‘How was school today?’ ‘Good.’

mother and daughter arranging flowers
Early years 5-11 years

Asking your child about school can be frustrating if the answer is just a grunt or a single word. If this sounds familiar, try these tips to get the conversation flowing.

Try more interesting questions

If you ask your child the same question every day, you’re likely to get the same response. Try varying the conversation with some more interesting questions, such as:

  • What was the funniest thing that happened to you today?
  • What did you do today that made you proud?
  • Who did you play with today?
  • What games did you play with your friends?
  • What did you learn about that you found interesting?
  • What was the best part about today?
  • What happened today that you wish you could have changed?
  • What did you learn today that you did not know before?
  • What was the most boring thing that happened today?
  • Why are you looking forward to going to school tomorrow?

Note: some kids find questions about ‘the best / funniest / most boring’ thing difficult because they feel they have to work out which is the ‘correct’ answer. If this sounds like your child, try changing the phrasing – ‘a good part’ instead of ‘the best part’, ‘a funny thing’ instead of ‘the funniest thing’, ‘a boring lesson’ instead of ‘the most boring lesson’. It works for some!

Avoid interrogations

When you were a child, did talking with an adult about school sometimes feel like an interrogation? That can happen when the adult asks all the questions, and the child does all the answering. Make it a two-way conversation by first sharing something yourself, and then asking your child a related question, for example:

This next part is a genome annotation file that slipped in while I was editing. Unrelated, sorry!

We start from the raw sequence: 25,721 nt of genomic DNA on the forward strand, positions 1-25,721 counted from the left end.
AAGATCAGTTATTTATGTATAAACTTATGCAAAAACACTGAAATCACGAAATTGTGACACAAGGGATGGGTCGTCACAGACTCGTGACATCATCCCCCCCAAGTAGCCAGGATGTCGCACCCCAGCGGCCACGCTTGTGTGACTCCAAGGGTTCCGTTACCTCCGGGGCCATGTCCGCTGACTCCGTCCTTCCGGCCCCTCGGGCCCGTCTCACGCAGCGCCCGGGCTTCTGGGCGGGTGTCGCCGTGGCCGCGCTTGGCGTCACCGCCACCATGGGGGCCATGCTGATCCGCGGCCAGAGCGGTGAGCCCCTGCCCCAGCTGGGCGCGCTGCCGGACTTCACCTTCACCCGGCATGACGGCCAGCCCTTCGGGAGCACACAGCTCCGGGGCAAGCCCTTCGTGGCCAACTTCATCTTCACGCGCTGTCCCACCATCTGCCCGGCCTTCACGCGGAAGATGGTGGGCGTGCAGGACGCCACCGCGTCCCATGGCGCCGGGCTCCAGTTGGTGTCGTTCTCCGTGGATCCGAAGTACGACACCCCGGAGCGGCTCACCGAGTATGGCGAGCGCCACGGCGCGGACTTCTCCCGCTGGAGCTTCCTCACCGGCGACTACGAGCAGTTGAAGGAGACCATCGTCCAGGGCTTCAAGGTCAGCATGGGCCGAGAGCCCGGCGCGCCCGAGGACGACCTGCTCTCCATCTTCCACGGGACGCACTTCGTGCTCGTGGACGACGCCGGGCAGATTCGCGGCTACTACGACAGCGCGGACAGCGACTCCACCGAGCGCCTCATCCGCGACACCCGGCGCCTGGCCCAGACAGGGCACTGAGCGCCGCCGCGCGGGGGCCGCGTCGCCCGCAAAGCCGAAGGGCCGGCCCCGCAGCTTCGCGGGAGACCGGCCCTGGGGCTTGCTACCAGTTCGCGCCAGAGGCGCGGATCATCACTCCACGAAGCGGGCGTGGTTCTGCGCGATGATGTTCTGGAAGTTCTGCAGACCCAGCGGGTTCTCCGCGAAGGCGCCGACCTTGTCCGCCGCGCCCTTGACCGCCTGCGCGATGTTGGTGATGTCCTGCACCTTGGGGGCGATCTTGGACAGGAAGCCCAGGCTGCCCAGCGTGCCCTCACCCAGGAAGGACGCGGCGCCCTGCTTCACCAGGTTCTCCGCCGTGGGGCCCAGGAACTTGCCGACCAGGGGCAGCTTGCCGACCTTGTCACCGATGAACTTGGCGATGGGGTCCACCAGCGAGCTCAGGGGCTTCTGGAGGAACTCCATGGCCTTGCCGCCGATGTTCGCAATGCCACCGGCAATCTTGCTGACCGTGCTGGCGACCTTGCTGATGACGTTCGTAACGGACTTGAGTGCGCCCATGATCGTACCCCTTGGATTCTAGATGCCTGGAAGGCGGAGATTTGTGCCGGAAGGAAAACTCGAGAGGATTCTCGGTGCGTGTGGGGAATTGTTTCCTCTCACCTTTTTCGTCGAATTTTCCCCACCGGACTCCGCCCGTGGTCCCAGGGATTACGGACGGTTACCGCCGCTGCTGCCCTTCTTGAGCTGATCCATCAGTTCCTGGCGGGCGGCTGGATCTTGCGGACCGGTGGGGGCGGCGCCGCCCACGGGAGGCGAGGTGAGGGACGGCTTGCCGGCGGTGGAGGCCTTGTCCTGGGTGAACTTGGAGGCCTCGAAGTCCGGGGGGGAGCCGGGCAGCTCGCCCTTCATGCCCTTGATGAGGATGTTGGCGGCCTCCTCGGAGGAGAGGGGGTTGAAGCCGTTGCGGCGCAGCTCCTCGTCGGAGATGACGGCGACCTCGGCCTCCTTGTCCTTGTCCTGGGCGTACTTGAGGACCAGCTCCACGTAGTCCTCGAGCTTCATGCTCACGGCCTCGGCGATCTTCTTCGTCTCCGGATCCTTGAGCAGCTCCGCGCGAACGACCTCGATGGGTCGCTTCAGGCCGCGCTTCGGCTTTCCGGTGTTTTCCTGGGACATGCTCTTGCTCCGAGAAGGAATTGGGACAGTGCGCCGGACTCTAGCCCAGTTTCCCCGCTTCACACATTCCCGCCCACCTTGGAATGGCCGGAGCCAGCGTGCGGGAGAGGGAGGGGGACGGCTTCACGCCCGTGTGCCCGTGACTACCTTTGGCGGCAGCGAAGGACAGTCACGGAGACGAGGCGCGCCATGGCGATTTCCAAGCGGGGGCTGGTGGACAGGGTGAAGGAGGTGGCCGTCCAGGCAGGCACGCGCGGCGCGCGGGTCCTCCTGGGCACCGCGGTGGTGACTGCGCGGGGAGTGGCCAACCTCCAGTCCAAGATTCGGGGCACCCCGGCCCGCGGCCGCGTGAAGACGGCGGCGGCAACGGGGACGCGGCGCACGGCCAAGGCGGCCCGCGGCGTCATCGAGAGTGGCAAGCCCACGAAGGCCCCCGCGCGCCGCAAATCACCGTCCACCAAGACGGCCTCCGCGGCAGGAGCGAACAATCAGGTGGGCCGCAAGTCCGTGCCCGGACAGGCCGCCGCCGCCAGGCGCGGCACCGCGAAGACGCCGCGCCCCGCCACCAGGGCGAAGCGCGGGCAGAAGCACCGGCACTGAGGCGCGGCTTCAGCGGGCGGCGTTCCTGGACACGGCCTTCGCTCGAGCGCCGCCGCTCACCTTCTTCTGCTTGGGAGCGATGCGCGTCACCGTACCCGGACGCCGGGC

• tell your child something funny that you saw, then ask if anything funny happened to them today
  • share something that you learned, then ask your child if they learned anything interesting they could teach you
  • mention a new slang word or abbreviation that you’ve come across and ask your child what it means (most kids enjoy the chance to tease their parents about being out-of-date!).

It might take a little time, but this approach will help you to have much richer conversations with your child, and develop a better understanding of each other’s lives!

Talk about the rest of life

Once our children start school, we can fall into the trap of focusing most of our conversations on school. We don’t know what our children have been doing all day (and how we can help), so naturally that’s what we want to ask about. Taking an interest in school is important, but we also need to remember that our kids still spend more time outside school than in it.

So make sure you’re still having conversations that have nothing to do with school – eg about their interests, your plans, what’s happening in the family, what’s happening in the wider world. Conversations like these are important to your relationship, your child’s feeling of value, and their sense of place in the world. Sharing family stories and histories also builds your child’s sense of connection, culture and belonging.

Last modified on Thursday 11 April 2019 [2076|16746]

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